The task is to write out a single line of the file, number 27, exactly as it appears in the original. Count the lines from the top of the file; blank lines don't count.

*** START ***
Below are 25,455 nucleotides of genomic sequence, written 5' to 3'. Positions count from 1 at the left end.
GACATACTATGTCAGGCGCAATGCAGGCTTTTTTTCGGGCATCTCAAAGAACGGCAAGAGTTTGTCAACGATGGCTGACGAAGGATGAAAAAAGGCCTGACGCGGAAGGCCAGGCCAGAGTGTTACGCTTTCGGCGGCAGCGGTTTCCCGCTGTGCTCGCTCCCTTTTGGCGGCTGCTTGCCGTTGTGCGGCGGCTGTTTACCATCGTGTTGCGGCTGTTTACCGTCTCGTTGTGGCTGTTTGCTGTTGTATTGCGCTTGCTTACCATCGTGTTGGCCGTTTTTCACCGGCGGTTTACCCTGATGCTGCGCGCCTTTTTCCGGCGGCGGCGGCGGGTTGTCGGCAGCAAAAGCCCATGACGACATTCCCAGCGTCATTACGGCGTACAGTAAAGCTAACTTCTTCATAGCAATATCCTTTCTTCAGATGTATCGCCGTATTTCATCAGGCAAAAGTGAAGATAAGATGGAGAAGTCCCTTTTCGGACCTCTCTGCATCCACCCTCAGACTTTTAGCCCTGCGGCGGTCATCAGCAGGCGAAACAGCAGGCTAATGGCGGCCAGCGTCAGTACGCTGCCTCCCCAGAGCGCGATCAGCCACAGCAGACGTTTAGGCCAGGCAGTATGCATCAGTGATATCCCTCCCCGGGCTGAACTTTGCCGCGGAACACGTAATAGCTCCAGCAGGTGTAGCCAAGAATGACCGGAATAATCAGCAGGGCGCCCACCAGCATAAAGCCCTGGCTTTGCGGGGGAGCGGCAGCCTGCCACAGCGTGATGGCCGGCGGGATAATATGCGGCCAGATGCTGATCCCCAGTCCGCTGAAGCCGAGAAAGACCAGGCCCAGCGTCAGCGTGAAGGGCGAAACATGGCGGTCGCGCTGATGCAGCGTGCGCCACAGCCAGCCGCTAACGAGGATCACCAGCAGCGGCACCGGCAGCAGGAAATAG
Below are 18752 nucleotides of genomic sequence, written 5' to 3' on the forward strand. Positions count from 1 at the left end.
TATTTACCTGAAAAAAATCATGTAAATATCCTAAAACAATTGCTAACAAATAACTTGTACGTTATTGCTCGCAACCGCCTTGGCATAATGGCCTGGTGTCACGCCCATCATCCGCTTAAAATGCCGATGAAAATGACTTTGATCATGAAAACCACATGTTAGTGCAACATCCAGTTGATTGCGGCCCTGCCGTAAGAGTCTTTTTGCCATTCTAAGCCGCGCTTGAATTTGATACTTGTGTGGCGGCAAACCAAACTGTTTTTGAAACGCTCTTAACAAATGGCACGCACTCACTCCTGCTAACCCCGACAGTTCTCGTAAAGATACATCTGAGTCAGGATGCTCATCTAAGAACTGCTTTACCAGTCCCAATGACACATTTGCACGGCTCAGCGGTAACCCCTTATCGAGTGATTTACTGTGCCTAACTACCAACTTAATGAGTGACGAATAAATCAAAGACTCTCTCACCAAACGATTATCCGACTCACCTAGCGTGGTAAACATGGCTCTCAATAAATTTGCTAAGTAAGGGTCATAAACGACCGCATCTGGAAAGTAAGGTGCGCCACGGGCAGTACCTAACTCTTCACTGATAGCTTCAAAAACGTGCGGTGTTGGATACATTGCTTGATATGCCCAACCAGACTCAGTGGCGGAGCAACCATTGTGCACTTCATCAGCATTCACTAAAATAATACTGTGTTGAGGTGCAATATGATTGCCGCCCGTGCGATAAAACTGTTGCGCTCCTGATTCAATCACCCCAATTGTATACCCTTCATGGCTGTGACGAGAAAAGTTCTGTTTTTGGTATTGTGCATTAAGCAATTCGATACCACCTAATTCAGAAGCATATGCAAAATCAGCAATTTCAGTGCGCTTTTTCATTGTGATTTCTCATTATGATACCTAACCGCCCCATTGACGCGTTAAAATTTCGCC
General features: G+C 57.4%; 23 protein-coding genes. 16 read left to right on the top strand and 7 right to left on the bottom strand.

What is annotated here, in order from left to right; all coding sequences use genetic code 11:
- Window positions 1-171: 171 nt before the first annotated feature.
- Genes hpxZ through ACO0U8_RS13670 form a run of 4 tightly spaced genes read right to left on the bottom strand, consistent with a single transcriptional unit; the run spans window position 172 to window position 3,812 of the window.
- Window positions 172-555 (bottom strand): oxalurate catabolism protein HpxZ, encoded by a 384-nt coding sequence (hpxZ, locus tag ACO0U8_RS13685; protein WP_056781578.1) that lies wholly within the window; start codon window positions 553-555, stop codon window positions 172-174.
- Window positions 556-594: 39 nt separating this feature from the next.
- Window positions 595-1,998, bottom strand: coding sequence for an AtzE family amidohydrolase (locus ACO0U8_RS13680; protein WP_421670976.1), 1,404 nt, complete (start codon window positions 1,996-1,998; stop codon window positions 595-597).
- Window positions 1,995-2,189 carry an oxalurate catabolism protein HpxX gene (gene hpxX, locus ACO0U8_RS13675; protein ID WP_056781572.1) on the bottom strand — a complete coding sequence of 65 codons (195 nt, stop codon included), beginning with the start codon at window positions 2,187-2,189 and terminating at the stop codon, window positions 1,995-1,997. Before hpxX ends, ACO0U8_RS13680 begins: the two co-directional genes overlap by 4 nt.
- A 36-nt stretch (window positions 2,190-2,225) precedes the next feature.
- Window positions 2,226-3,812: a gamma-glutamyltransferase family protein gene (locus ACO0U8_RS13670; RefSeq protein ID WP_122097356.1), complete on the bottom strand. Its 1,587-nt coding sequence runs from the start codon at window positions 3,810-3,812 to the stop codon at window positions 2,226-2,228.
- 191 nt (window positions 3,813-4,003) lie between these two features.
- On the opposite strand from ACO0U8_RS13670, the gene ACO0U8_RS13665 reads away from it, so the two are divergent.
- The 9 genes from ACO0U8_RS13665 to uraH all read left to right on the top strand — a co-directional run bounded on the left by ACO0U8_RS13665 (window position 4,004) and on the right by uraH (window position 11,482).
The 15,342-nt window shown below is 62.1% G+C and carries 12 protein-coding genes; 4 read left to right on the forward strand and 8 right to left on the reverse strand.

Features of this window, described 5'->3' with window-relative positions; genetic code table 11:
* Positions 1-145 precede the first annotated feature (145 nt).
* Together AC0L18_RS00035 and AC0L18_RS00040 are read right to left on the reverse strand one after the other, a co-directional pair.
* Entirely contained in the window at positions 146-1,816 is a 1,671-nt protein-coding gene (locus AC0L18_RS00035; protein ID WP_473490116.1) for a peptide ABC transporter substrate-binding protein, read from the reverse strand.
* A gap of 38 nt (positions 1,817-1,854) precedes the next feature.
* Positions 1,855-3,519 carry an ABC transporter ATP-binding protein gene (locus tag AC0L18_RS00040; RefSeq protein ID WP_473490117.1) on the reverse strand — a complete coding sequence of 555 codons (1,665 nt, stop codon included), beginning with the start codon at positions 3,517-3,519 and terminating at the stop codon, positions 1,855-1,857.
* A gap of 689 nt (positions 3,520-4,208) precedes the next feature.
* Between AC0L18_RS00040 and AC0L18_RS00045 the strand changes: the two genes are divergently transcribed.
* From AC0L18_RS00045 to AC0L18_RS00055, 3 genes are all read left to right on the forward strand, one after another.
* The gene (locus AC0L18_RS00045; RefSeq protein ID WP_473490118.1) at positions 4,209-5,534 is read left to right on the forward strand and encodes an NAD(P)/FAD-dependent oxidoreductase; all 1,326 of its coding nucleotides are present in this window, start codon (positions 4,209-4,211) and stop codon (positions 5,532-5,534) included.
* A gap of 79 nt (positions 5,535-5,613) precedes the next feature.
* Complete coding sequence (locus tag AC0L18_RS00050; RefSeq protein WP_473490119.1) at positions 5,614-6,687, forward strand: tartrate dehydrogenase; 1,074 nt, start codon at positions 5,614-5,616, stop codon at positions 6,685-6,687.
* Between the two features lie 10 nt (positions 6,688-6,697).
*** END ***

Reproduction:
* From AC0L18_RS00045 to AC0L18_RS00055, 3 genes are all read left to right on the forward strand, one after another.